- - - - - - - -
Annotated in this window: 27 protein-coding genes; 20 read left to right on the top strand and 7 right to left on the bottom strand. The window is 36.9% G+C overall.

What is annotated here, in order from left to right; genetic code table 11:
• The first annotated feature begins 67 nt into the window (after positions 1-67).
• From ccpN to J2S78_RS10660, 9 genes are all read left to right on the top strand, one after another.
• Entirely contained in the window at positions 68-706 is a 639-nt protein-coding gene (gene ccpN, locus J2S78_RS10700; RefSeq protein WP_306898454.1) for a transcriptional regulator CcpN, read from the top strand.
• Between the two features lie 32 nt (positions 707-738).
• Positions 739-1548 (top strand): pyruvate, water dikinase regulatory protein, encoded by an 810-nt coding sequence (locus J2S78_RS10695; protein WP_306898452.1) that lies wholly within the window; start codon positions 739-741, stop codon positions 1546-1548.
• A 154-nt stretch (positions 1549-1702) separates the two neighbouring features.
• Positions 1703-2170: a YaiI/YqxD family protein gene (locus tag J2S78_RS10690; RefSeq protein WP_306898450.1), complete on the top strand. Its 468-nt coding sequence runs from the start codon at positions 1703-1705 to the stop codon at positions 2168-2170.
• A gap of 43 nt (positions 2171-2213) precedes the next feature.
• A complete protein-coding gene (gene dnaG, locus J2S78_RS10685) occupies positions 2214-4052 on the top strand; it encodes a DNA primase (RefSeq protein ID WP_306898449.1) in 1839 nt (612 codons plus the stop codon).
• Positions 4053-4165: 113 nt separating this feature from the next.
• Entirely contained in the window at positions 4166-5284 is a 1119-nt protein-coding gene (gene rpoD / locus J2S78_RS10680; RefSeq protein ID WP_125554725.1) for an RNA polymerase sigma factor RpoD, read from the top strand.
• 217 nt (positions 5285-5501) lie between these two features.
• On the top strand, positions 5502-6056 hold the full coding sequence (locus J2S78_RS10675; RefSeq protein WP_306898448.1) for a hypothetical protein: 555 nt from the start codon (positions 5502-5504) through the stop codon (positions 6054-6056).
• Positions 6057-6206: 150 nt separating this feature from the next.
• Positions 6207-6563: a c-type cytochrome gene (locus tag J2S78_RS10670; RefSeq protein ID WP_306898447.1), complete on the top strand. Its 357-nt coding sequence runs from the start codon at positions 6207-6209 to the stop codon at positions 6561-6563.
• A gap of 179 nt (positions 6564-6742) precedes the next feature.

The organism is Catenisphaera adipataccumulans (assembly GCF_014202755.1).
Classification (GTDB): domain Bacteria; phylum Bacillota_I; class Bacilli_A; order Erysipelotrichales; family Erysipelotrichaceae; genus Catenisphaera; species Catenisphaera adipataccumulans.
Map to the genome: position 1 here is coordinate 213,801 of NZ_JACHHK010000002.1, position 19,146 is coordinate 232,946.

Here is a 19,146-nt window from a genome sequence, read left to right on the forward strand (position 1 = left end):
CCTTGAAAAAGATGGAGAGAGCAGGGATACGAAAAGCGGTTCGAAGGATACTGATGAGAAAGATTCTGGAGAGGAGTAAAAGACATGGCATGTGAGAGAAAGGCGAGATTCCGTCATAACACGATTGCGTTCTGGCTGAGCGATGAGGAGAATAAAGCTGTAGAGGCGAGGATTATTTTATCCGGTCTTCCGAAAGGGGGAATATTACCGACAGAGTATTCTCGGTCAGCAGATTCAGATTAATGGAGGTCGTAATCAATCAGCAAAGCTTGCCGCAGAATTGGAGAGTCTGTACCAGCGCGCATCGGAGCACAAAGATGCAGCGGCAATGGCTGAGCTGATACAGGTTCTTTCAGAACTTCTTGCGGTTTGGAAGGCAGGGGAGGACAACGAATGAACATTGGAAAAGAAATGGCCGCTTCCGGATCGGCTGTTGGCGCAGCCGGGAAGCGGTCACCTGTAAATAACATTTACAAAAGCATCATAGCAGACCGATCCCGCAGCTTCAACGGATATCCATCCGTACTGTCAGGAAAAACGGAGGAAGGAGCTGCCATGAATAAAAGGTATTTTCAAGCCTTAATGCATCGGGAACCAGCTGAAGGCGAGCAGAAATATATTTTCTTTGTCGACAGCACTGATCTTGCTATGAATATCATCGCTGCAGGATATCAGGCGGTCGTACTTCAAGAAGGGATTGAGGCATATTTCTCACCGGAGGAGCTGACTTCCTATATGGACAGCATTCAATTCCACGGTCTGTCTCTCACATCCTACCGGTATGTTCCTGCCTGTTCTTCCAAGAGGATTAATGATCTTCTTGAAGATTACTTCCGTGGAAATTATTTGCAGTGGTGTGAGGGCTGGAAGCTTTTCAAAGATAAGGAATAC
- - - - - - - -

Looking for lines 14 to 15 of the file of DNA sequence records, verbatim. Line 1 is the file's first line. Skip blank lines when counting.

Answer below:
• 217 nt (positions 5285-5501) lie between these two features.
• On the top strand, positions 5502-6056 hold the full coding sequence (locus J2S78_RS10675; RefSeq protein WP_306898448.1) for a hypothetical protein: 555 nt from the start codon (positions 5502-5504) through the stop codon (positions 6054-6056).